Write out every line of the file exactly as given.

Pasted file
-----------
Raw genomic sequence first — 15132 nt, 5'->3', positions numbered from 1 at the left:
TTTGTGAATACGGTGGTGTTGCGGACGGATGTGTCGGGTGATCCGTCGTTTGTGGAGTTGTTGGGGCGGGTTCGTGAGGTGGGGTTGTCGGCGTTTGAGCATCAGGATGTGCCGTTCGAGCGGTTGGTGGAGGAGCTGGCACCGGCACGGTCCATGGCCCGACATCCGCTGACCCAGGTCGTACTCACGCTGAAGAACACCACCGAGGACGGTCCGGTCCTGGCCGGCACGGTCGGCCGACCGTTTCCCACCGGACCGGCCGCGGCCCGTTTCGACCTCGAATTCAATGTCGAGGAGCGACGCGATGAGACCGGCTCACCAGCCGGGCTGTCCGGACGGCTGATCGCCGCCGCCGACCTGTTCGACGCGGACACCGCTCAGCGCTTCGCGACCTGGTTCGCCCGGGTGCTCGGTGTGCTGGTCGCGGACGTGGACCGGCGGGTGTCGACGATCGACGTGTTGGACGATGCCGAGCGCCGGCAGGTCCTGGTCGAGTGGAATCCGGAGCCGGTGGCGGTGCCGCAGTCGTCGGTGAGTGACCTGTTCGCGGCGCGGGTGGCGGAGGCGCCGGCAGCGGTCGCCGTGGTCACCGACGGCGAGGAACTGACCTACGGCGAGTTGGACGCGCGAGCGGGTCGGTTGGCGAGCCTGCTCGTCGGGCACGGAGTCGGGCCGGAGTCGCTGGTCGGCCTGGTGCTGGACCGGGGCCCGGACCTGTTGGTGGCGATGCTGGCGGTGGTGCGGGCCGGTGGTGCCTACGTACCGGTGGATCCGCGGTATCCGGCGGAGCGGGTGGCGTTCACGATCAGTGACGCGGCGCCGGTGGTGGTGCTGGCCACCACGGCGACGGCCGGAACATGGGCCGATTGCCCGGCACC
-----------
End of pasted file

Raw genomic sequence first — 15132 nt, 5'->3', positions numbered from 1 at the left:
TTTGTGAATACGGTGGTGTTGCGGACGGATGTGTCGGGTGATCCGTCGTTTGTGGAGTTGTTGGGGCGGGTTCGTGAGGTGGGGTTGTCGGCGTTTGAGCATCAGGATGTGCCGTTCGAGCGGTTGGTGGAGGAGCTGGCACCGGCACGGTCCATGGCCCGACATCCGCTGACCCAGGTCGTACTCACGCTGAAGAACACCACCGAGGACGGTCCGGTCCTGGCCGGCACGGTCGGCCGACCGTTTCCCACCGGACCGGCCGCGGCCCGTTTCGACCTCGAATTCAATGTCGAGGAGCGACGCGATGAGACCGGCTCACCAGCCGGGCTGTCCGGACGGCTGATCGCCGCCGCCGACCTGTTCGACGCGGACACCGCTCAGCGCTTCGCGACCTGGTTCGCCCGGGTGCTCGGTGTGCTGGTCGCGGACGTGGACCGGCGGGTGTCGACGATCGACGTGTTGGACGATGCCGAGCGCCGGCAGGTCCTGGTCGAGTGGAATCCGGAGCCGGTGGCGGTGCCGCAGTCGTCGGTGAGTGACCTGTTCGCGGCGCGGGTGGCGGAGGCGCCGGCAGCGGTCGCCGTGGTCACCGACGGCGAGGAACTGACCTACGGCGAGTTGGACGCGCGAGCGGGTCGGTTGGCGAGCCTGCTCGTCGGGCACGGAGTCGGGCCGGAGTCGCTGGTCGGCCTGGTGCTGGACCGGGGCCCGGACCTGTTGGTGGCGATGCTGGCGGTGGTGCGGGCCGGTGGTGCCTACGTACCGGTGGATCCGCGGTATCCGGCGGAGCGGGTGGCGTTCACGATCAGTGACGCGGCGCCGGTGGTGGTGCTGGCCACCACGGCGACGGCCGGAACATGGGCCGATTGCCCGGCACC